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Publication numberUS5726947 A
Publication typeGrant
Application numberUS 08/637,909
Publication dateMar 10, 1998
Filing dateApr 25, 1996
Priority dateJul 14, 1995
Fee statusPaid
Publication number08637909, 637909, US 5726947 A, US 5726947A, US-A-5726947, US5726947 A, US5726947A
InventorsAkira Yamazaki, Katsumi Dosaka
Original AssigneeMitsubishi Denki Kabushiki Kaisha
Export CitationBiBTeX, EndNote, RefMan
External Links: USPTO, USPTO Assignment, Espacenet
Synchronous semiconductor memory device suitable for graphic data processing
US 5726947 A
Abstract
A semiconductor memory device includes a DRAM array and an SRAM array, a write data transfer buffer for storing data from the SRAM array to the DRAM array, and a read data transfer buffer for storing data from the SRAM array to the DRAM array. These DTBR and DTBW can be accessed via an input/output buffer. The semiconductor memory device further includes a graphic data readout buffer storing only graphic data. This graphic data readout buffer provides the stored data outside the memory device via the input/output buffer, and also receives and stores graphic data from the DRAM array via the DTBR. A cache for graphic data of an optimum size can be implanted. A multimedia application specific memory device can be provided which implements an efficient graphic data cache and a high hit rate CPU cache.
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Claims(18)
What is claimed is:
1. A semiconductor memory device comprising:
a first memory array including a plurality of memory cells,
a second memory array including a plurality of memory cells,
data transfer means provided between said first and second memory arrays, for transferring data therebetween,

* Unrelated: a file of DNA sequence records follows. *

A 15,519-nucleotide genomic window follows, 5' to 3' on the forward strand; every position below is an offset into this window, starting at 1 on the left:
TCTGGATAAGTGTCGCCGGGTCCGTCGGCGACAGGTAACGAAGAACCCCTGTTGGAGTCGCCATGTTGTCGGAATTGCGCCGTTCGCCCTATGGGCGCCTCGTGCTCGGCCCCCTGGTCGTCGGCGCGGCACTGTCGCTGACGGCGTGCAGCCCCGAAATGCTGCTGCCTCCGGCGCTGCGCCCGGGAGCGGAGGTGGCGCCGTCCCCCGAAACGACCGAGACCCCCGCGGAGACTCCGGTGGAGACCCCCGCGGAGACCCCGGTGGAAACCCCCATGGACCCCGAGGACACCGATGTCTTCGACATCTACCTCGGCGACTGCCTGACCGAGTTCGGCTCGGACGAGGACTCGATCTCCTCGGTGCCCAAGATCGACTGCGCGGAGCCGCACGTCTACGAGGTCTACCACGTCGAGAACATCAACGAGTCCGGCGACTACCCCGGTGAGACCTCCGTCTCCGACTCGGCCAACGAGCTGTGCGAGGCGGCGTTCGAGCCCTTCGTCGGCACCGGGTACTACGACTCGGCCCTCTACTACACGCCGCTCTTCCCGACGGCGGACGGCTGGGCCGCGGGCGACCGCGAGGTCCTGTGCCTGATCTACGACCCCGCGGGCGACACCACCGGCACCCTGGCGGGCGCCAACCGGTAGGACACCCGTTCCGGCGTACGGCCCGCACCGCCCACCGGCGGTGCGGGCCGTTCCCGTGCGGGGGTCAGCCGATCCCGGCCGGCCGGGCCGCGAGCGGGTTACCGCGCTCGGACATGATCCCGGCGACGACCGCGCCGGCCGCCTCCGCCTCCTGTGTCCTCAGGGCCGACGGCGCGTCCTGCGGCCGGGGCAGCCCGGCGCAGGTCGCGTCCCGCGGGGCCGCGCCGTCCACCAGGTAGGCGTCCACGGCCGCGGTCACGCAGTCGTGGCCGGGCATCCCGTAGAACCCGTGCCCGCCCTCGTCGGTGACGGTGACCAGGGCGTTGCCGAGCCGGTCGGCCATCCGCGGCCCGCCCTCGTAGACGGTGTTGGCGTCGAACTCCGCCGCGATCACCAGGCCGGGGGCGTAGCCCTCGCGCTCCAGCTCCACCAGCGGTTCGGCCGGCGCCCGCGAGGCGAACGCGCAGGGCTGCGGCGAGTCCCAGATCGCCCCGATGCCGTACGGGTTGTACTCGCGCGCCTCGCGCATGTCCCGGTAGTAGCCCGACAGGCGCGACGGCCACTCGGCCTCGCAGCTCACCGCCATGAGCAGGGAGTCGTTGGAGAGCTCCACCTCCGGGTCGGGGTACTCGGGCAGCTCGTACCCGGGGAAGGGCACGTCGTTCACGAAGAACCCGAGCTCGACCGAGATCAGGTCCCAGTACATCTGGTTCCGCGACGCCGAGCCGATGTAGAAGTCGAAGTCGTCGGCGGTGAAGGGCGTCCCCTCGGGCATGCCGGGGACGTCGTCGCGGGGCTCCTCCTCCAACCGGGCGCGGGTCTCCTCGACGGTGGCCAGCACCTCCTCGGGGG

storage means for storing and transferring data used for a particular process with the first memory array, and
an input/output circuit selectively coupled to one of said data transfer means, said second memory array and said storage means, for transferring data between an outside of the semiconductor memory device and a selectively coupled one of said data transfer means, said second memory array and said storage means.
2. The semiconductor memory device according to claim 1, wherein said storage means comprises readout data storage means for storing data received from said first memory array via said data transfer means and for supplying the stored data to the outside via said input/output circuit.
3. The semiconductor memory device according to claim 1, wherein said storage means comprises write data storage means for storing data supplied from the outside via said input/output circuit and for applying the stored data to said first memory array via said data transfer means.
4. The semiconductor memory device according to claim 1, wherein said storage means comprises storage/transfer means provided in parallel to said data transfer means for storing data supplied from said input/output circuit and transferring the stored data into said first memory array.
5. The semiconductor memory device according to claim 1, wherein said storage means comprises storage/transfer means coupled to said first memory array in parallel to said data transfer means for receiving and storing data from said first memory array and supplying the stored data via said input/output circuit to the outside.
6. The semiconductor memory device according to claim 1, wherein said data transfer means comprises,
master latch means for receiving and storing data transferred from said first memory array, and
slave latch means for receiving latched data from said master latch means, said slave latch means including means for transferring received and stored data into said second memory array and selectively transferring the same to said input/output circuit, and wherein
said storage means comprises means provided in parallel to said slave latch means and between said master latch means and said input/output circuit, for receiving and storing data from said master latch means and selectively transmitting the stored data to said input/output circuit.
7. The semiconductor memory device according to claim 1, wherein said data transfer means comprises
master latch means for receiving and storing data selectively supplied from said second memory array and said input/output circuit, and
slave latch means for receiving stored data from said master latch means and transferring the same to said first memory array, and wherein
said storage means comprises means provided in parallel to said master latch means for storing data from said input/output circuit and transferring the stored data to said first memory array via said slave latch means.
8. The semiconductor memory device according to claim 1, wherein said data transfer means comprises means for transferring simultaneously data of a plurality of bits between said first and second memory arrays,